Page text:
#6 Teach English Writing – Inquiry Approach to Thinking and Writing

Teach English Writing – Inquiry Approach to Thinking and Writing

Main Idea

This English lesson helps ESL students learn specific critical thinking and logical writing skills. The lesson objective asks students to begin with a question, look for relevant evidence, make inferences and draw conclusions.

It’s an inquiry approach to learning and writing because students start with a question and then present evidence and conclusions. This approach is unlike the traditional five paragraph essay format which requires students to begin with a thesis (i.e. the conclusion) before the supporting evidence has been presented.

This lesson produces two benefits for ESL students: 1) it helps them communicate more logically, and 2) it develops thinking and writing skills that are far more meaningful in terms of the way problems are presented and solved in everyday life, both academically and professionally.

Activity – Explain Key Concepts

Task: Students will solve a murder mystery and write a report.

Background: The story involves a husband (the dead person) and his wife. The wife told the following story to the police.

“My husband and I had a argument this afternoon. He went out in the afternoon to drink with his friends. I went out to meet my friends. Later that evening, I asked my friends to come to my house for a drink. I arrived home at 1 am. At that time, I saw my husband. He was drunk and was walking down the stairs with a drink in his hand. He fell down the stairs and hit his head. Then he died. My friends came to my house about 1:10 am. They called the police.”

A few days later, the police checked the dead man’s body. The police confirmed that the man was drunk when he died and that he died from an injury to his head.

Question: Is the wife telling the truth? The students’ job is to look at the picture of the accident and decide if the woman is lying or not. This is an exercise in evidence and inferences. There is no guessing.

Look at the picture of the crime scene There is lots of information but not all of it is useful. Students need to find the useful informationand use that to build evidence that tells us if wife is probably innocent or guilty.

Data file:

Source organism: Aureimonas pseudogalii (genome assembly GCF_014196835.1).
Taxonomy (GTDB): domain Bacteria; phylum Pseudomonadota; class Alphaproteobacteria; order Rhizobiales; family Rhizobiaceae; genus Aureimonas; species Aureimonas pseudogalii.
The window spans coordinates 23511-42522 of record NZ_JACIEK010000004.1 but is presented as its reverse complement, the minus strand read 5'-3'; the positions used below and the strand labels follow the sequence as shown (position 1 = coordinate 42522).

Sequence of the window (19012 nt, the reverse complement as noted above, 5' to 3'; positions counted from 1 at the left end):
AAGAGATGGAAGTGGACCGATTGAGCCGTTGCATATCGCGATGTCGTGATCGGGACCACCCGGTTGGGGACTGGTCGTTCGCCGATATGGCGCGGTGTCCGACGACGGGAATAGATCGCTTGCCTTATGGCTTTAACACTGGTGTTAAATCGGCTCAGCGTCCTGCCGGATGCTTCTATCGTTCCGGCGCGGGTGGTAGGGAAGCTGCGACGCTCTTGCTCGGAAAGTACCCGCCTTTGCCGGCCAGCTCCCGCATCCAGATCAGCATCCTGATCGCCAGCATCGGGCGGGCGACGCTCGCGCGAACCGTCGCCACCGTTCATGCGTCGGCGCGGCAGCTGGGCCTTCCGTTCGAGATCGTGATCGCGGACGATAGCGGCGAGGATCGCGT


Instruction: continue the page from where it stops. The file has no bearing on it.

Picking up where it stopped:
Activity – Format and Flow

Step 1. Instructions

In order for students to get this lesson, they need to understand the thinking format. I usually begin by explaining the pattern.

  • begin with a question, collect evidence, find a rule and make a conclusion.

In this exercise, the question is given: is the wife telling the truth.

Evidence is information that is related to the question. Not all information is relevant so students need to learn how to find the important stuff, a useful skill in itself.

The rule is a statement of probability that connects the evidence to the conclusion. Here is an example. It is used in just about every US TV crime drama.

  • Evidence: We found your fingerprints on the murder weapon.
  • Rule: Every person has different finger prints.
  • Conclusion: You were at the murder scene and, probably, you killed the man with this gun.

To help students understand the purpose and benefit of the RULE, I encourage them to use this sentence pattern: Usually when …….

The conclusion is a statement of probability that comes from the evidence and rule. Conclusions are rarely 100% true so they need to be hedged with words like probably, possibly or likely.

Step 2. Hints and Prompts

Most students have a hard time getting started. Once they recognize and understand the pattern, a flood of answers will come forward.

So, after giving students time to think, I point to the cup in the dead man’s hand and ask them to describe the cup. Some students will notice that it is not broken. Then I connect that fact with the wife’s story – the man fell down the stairs with a drink in his hand. “Is that possible?” I ask. Now the ideas start to come. Eventually, I guide students back to the format.

  • Evidence: The dead man is lying on the floor with an unbroken cup in his hand. The wife said he fell down the stairs with a cup in his hand.
  • Rule: Usually when people fall down the stairs, they drop what is in their hand to protect themselves as they hit the ground.
  • Conclusion: It’s unlikely the man fell down the stairs with a cup in his hand. The wife is probably not telling the truth about the man falling down the stairs.

Step 3. Continue the Thinking

By now, most students will understand the thinking process and pattern. In my classrooms, we uncovered two other relevant pieces of evidence: the handrail and undisturbed mirror and candle holders on the wall.

Step 4. Write Up

Thus far, most of the work has been with pairs or with the whole class. Now students have to write their report. The report should have short introduction which describes the background and question. The body will have two paragraphs written in the specific format that presents evidence, a rule and a conclusion. Each paragraph is one piece of evidence. The final paragraph summarizes the evidence and answers the question in the first paragraph.



This lesson comes from a terrific George Hillocks Jr book called Teaching Argument Writing, Grades 6-12. For a more complete treatment of this exercise by the author, read the publisher’s online sample chapter.

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